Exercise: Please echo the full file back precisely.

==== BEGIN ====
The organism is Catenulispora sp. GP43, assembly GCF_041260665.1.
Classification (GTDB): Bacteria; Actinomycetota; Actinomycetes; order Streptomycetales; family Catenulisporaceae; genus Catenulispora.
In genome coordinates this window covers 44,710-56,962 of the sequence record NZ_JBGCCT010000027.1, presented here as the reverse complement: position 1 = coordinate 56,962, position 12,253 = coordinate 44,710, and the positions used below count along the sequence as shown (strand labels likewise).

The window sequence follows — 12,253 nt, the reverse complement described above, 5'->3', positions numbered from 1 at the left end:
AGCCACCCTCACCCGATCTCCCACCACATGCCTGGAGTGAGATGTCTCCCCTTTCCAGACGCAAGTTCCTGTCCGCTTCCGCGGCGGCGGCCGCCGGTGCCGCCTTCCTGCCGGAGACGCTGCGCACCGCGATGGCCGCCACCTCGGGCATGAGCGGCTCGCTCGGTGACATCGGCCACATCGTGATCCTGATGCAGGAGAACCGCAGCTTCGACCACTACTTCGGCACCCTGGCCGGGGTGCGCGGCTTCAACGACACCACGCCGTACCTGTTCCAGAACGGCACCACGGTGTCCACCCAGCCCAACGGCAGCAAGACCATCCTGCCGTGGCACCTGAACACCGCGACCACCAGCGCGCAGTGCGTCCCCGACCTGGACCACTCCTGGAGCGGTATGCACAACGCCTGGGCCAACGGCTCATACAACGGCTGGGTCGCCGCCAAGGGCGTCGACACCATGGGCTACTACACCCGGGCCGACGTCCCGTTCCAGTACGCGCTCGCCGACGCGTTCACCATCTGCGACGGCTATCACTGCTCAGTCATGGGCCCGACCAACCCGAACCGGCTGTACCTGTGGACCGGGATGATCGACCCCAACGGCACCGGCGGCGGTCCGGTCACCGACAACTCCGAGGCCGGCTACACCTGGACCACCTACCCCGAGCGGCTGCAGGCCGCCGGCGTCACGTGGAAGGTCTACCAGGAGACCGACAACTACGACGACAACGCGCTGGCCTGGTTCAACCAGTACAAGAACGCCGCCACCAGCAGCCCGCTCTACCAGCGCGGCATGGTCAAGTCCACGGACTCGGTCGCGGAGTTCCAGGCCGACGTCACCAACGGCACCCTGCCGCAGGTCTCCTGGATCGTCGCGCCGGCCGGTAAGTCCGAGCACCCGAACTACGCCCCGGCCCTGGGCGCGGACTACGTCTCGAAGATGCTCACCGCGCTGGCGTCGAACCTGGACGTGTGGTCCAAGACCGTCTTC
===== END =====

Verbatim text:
The organism is Catenulispora sp. GP43, assembly GCF_041260665.1.
Classification (GTDB): Bacteria; Actinomycetota; Actinomycetes; order Streptomycetales; family Catenulisporaceae; genus Catenulispora.
In genome coordinates this window covers 44,710-56,962 of the sequence record NZ_JBGCCT010000027.1, presented here as the reverse complement: position 1 = coordinate 56,962, position 12,253 = coordinate 44,710, and the positions used below count along the sequence as shown (strand labels likewise).

The window sequence follows — 12,253 nt, the reverse complement described above, 5'->3', positions numbered from 1 at the left end:
AGCCACCCTCACCCGATCTCCCACCACATGCCTGGAGTGAGATGTCTCCCCTTTCCAGACGCAAGTTCCTGTCCGCTTCCGCGGCGGCGGCCGCCGGTGCCGCCTTCCTGCCGGAGACGCTGCGCACCGCGATGGCCGCCACCTCGGGCATGAGCGGCTCGCTCGGTGACATCGGCCACATCGTGATCCTGATGCAGGAGAACCGCAGCTTCGACCACTACTTCGGCACCCTGGCCGGGGTGCGCGGCTTCAACGACACCACGCCGTACCTGTTCCAGAACGGCACCACGGTGTCCACCCAGCCCAACGGCAGCAAGACCATCCTGCCGTGGCACCTGAACACCGCGACCACCAGCGCGCAGTGCGTCCCCGACCTGGACCACTCCTGGAGCGGTATGCACAACGCCTGGGCCAACGGCTCATACAACGGCTGGGTCGCCGCCAAGGGCGTCGACACCATGGGCTACTACACCCGGGCCGACGTCCCGTTCCAGTACGCGCTCGCCGACGCGTTCACCATCTGCGACGGCTATCACTGCTCAGTCATGGGCCCGACCAACCCGAACCGGCTGTACCTGTGGACCGGGATGATCGACCCCAACGGCACCGGCGGCGGTCCGGTCACCGACAACTCCGAGGCCGGCTACACCTGGACCACCTACCCCGAGCGGCTGCAGGCCGCCGGCGTCACGTGGAAGGTCTACCAGGAGACCGACAACTACGACGACAACGCGCTGGCCTGGTTCAACCAGTACAAGAACGCCGCCACCAGCAGCCCGCTCTACCAGCGCGGCATGGTCAAGTCCACGGACTCGGTCGCGGAGTTCCAGGCCGACGTCACCAACGGCACCCTGCCGCAGGTCTCCTGGATCGTCGCGCCGGCCGGTAAGTCCGAGCACCCGAACTACGCCCCGGCCCTGGGCGCGGACTACGTCTCGAAGATGCTCACCGCGCTGGCGTCGAACCTGGACGTGTGGTCCAAGACCGTCTTC